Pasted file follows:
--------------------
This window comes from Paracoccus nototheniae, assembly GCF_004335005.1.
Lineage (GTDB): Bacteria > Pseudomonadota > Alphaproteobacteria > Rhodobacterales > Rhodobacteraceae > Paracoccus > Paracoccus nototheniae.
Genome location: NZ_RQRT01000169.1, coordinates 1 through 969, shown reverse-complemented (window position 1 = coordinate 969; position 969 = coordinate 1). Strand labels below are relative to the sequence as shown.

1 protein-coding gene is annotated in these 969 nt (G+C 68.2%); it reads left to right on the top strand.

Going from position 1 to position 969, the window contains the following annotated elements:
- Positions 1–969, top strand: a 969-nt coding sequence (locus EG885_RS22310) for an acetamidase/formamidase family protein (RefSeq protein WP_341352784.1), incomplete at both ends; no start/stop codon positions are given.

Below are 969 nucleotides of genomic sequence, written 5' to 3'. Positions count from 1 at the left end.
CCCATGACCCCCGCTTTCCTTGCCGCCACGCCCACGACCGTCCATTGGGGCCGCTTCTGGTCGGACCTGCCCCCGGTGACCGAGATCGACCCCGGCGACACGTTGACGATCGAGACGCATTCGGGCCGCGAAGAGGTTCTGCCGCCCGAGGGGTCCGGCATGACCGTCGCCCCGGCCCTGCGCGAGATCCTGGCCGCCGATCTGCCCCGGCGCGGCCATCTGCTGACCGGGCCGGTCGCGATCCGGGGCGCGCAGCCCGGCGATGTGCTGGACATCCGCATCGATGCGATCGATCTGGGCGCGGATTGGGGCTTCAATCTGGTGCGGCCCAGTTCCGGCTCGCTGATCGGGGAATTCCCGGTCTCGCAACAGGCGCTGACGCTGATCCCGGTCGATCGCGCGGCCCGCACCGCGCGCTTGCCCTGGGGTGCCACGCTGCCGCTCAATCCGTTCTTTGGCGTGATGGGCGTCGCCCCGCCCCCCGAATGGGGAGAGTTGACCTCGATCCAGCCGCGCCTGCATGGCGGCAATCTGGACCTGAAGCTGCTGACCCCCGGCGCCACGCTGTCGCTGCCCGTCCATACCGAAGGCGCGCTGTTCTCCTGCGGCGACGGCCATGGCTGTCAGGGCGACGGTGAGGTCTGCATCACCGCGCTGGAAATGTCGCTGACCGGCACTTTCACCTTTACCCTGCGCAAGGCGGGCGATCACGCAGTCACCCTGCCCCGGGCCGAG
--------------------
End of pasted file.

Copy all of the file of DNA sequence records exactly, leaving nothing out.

This window comes from Paracoccus nototheniae, assembly GCF_004335005.1.
Lineage (GTDB): Bacteria > Pseudomonadota > Alphaproteobacteria > Rhodobacterales > Rhodobacteraceae > Paracoccus > Paracoccus nototheniae.
Genome location: NZ_RQRT01000169.1, coordinates 1 through 969, shown reverse-complemented (window position 1 = coordinate 969; position 969 = coordinate 1). Strand labels below are relative to the sequence as shown.

1 protein-coding gene is annotated in these 969 nt (G+C 68.2%); it reads left to right on the top strand.

Going from position 1 to position 969, the window contains the following annotated elements:
- Positions 1–969, top strand: a 969-nt coding sequence (locus EG885_RS22310) for an acetamidase/formamidase family protein (RefSeq protein WP_341352784.1), incomplete at both ends; no start/stop codon positions are given.

Below are 969 nucleotides of genomic sequence, written 5' to 3'. Positions count from 1 at the left end.
CCCATGACCCCCGCTTTCCTTGCCGCCACGCCCACGACCGTCCATTGGGGCCGCTTCTGGTCGGACCTGCCCCCGGTGACCGAGATCGACCCCGGCGACACGTTGACGATCGAGACGCATTCGGGCCGCGAAGAGGTTCTGCCGCCCGAGGGGTCCGGCATGACCGTCGCCCCGGCCCTGCGCGAGATCCTGGCCGCCGATCTGCCCCGGCGCGGCCATCTGCTGACCGGGCCGGTCGCGATCCGGGGCGCGCAGCCCGGCGATGTGCTGGACATCCGCATCGATGCGATCGATCTGGGCGCGGATTGGGGCTTCAATCTGGTGCGGCCCAGTTCCGGCTCGCTGATCGGGGAATTCCCGGTCTCGCAACAGGCGCTGACGCTGATCCCGGTCGATCGCGCGGCCCGCACCGCGCGCTTGCCCTGGGGTGCCACGCTGCCGCTCAATCCGTTCTTTGGCGTGATGGGCGTCGCCCCGCCCCCCGAATGGGGAGAGTTGACCTCGATCCAGCCGCGCCTGCATGGCGGCAATCTGGACCTGAAGCTGCTGACCCCCGGCGCCACGCTGTCGCTGCCCGTCCATACCGAAGGCGCGCTGTTCTCCTGCGGCGACGGCCATGGCTGTCAGGGCGACGGTGAGGTCTGCATCACCGCGCTGGAAATGTCGCTGACCGGCACTTTCACCTTTACCCTGCGCAAGGCGGGCGATCACGCAGTCACCCTGCCCCGGGCCGAG